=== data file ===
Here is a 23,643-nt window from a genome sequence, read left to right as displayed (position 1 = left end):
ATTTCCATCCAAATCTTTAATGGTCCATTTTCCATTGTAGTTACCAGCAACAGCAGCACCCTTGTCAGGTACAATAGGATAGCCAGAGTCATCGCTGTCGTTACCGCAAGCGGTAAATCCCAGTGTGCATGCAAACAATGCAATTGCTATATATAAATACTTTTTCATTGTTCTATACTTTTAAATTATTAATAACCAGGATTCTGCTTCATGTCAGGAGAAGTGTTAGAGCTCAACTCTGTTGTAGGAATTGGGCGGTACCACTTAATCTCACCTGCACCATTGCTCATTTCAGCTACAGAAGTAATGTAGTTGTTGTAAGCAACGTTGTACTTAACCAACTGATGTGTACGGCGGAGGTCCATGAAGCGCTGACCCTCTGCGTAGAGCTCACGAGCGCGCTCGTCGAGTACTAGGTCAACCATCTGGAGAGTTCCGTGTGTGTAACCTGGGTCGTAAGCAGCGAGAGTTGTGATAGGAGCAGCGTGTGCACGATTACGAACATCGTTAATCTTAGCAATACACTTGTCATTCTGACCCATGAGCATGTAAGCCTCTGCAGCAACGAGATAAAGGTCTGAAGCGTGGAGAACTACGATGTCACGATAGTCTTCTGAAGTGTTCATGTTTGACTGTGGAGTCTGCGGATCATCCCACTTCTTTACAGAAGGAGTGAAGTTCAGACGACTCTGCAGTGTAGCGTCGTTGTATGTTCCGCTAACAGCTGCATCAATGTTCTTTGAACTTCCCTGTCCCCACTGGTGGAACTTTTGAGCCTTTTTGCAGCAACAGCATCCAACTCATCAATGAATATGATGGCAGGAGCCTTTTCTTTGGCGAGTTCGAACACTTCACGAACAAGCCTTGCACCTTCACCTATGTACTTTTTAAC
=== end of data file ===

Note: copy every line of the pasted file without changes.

Here is a 23,643-nt window from a genome sequence, read left to right as displayed (position 1 = left end):
ATTTCCATCCAAATCTTTAATGGTCCATTTTCCATTGTAGTTACCAGCAACAGCAGCACCCTTGTCAGGTACAATAGGATAGCCAGAGTCATCGCTGTCGTTACCGCAAGCGGTAAATCCCAGTGTGCATGCAAACAATGCAATTGCTATATATAAATACTTTTTCATTGTTCTATACTTTTAAATTATTAATAACCAGGATTCTGCTTCATGTCAGGAGAAGTGTTAGAGCTCAACTCTGTTGTAGGAATTGGGCGGTACCACTTAATCTCACCTGCACCATTGCTCATTTCAGCTACAGAAGTAATGTAGTTGTTGTAAGCAACGTTGTACTTAACCAACTGATGTGTACGGCGGAGGTCCATGAAGCGCTGACCCTCTGCGTAGAGCTCACGAGCGCGCTCGTCGAGTACTAGGTCAACCATCTGGAGAGTTCCGTGTGTGTAACCTGGGTCGTAAGCAGCGAGAGTTGTGATAGGAGCAGCGTGTGCACGATTACGAACATCGTTAATCTTAGCAATACACTTGTCATTCTGACCCATGAGCATGTAAGCCTCTGCAGCAACGAGATAAAGGTCTGAAGCGTGGAGAACTACGATGTCACGATAGTCTTCTGAAGTGTTCATGTTTGACTGTGGAGTCTGCGGATCATCCCACTTCTTTACAGAAGGAGTGAAGTTCAGACGACTCTGCAGTGTAGCGTCGTTGTATGTTCCGCTAACAGCTGCATCAATGTTCTTTGAACTTCCCTGTCCCCACTGGTGGAACTTTTGAGCCTTTTTGCAGCAACAGCATCCAACTCATCAATGAATATGATGGCAGGAGCCTTTTCTTTGGCGAGTTCGAACACTTCACGAACAAGCCTTGCACCTTCACCTATGTACTTTTTAAC